Why are coding standards arse about face at times and other things from FotB day 2

! Warning: this post hasn't been updated in over three years and so may contain out of date information.

One of the talks I went to today at Flash on the Beach was by Grant Skinner and it was entitled “Things Every ActionScript Developer Should Know”. It was an interesting set of programming tips, geared loosely toward AS3 developers. As is often the case for me at such talks, a small thing will often set me thinking and that is the detail I remember from the talk. On this occasion, Grant was talking about coding standards, and when to capitalize the first letter of a name, and when not to. Like me – and probably most people – he adopts the rule of classes are capitalized, instances aren’t. For some reason, Grant’s talk set me thinking though. Why do we do it this way around. Let me give you two examples of English language:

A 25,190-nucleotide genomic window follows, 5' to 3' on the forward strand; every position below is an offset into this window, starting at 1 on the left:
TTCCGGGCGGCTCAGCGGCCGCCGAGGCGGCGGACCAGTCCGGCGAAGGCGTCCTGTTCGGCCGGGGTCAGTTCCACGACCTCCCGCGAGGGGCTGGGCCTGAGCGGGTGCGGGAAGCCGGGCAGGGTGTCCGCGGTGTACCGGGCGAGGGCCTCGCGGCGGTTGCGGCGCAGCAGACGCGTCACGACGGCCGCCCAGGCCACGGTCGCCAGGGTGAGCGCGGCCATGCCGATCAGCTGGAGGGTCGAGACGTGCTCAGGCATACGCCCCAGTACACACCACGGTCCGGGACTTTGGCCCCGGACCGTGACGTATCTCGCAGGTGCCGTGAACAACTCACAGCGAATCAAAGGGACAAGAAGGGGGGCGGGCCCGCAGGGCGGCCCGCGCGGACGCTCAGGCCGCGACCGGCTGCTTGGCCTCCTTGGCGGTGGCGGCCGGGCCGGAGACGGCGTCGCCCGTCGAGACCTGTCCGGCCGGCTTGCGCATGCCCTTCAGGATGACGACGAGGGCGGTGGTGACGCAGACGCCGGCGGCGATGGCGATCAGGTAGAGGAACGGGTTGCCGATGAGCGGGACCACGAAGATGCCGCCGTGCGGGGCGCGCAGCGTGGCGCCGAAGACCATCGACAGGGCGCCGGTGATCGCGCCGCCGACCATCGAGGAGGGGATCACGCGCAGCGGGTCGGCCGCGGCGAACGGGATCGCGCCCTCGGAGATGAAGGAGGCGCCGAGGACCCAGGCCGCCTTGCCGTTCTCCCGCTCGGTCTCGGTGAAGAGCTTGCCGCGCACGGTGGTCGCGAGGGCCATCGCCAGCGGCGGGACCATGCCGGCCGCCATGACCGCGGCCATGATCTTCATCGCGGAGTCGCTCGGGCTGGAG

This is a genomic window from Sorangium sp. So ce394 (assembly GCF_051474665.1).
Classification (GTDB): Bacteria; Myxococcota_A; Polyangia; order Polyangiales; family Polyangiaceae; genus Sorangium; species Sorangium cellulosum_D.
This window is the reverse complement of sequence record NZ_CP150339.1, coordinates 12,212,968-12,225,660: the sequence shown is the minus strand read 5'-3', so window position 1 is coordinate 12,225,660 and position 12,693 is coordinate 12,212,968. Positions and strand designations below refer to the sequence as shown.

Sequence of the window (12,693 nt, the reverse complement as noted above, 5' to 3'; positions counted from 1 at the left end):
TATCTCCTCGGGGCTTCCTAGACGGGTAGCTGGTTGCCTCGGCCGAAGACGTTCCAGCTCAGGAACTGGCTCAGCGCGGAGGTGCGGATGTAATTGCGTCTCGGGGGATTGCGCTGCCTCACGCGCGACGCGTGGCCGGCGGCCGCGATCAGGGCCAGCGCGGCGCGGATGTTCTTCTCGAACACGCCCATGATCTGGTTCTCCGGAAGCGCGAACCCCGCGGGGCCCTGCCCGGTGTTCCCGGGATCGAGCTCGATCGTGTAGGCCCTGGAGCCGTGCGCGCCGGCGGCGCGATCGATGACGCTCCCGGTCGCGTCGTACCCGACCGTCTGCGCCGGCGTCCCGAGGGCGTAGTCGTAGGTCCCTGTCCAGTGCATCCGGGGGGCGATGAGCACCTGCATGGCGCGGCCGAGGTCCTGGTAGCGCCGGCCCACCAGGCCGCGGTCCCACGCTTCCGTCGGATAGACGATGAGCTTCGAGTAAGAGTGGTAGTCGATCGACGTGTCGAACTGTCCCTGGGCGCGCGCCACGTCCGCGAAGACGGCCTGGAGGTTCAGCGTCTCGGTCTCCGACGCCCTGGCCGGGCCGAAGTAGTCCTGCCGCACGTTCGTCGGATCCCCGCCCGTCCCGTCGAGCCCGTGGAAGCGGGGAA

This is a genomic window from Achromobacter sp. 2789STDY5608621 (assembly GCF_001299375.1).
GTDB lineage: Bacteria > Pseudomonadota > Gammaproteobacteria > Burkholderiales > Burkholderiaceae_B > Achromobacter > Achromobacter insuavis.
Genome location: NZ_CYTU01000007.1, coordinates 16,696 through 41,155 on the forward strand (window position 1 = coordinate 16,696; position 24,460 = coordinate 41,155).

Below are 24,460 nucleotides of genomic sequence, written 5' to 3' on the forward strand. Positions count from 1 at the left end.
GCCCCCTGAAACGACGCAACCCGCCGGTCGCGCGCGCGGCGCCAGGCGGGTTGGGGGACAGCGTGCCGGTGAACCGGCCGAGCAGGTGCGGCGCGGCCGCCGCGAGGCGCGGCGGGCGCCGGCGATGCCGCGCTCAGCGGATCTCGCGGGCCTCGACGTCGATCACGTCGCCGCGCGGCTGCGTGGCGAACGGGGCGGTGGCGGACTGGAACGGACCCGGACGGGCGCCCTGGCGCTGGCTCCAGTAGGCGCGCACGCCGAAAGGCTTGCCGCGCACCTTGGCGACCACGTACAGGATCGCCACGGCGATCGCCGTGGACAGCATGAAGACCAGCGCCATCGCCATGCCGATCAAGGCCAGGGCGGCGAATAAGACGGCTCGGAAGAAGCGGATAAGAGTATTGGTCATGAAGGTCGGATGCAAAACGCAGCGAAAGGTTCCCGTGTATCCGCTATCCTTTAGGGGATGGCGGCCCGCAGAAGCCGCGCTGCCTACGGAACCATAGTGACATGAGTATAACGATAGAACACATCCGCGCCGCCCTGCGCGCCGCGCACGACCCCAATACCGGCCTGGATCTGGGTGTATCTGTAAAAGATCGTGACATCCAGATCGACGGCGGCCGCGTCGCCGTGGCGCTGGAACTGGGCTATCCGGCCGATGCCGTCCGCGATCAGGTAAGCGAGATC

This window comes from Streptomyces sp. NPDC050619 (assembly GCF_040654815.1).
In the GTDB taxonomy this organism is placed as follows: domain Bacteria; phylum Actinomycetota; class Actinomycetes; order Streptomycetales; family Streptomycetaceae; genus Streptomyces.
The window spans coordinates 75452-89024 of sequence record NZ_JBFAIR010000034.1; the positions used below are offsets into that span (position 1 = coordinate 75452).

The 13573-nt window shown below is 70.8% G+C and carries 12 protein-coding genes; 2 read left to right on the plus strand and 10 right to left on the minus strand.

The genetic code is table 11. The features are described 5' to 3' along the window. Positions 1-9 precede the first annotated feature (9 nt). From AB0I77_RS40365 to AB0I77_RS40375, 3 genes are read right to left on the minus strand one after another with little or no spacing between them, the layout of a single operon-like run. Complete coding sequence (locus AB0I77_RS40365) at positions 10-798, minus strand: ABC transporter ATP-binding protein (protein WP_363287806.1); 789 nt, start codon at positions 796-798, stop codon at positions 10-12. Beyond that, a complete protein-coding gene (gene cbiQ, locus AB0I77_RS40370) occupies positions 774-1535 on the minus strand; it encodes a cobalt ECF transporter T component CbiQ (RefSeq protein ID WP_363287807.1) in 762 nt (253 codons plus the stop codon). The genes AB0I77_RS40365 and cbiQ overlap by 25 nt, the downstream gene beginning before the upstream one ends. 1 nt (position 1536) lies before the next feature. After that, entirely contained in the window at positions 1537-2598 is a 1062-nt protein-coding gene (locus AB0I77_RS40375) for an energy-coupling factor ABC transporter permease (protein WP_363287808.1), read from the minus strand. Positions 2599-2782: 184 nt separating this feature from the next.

My Dad is capitalised; other dads are not.

Grant and Niqui were two of today’s speakers.

In English, instances of something are capitalized; the something isn’t. So what? Well to me it highlights how important a key point Grant was making is: there are no right ways in programming. As long as “classes are capitalized, instances aren’t” is consistently applied within your team, then it is a good rule. Oh and in case you are tempted to argue that if English does it a certain way, coding standards should follow, remember English gives us the insanity that is the spelling of though, through, thorough, bough and trough. So I’d argue that it doesn’t have a leg to stand on in dictating rules that coding standards should follow.

Another notable presentation today was by Niqui Merret on the topic of Accessibility. I was impressed with the talk, not least because she didn’t just present accessibility as making your apps compatible with a screen reader. She also touched on Braille displays, magnifiers, high contrast colours for those with poor vision and low contrast for those with dyslexia. Flex has accessible features turned off by default, and I know next to nothing about accessibility in Flash, so Niqui’s talk was invaluable to me.

Two days down and – so far – I’m more than happy with this year’s Flash on the Beach. There seems to be more developer-orientated content this year, and less arty “look at me and my pretty Flash-generated pictures; aren’t I clever” content. Roll on tomorrow…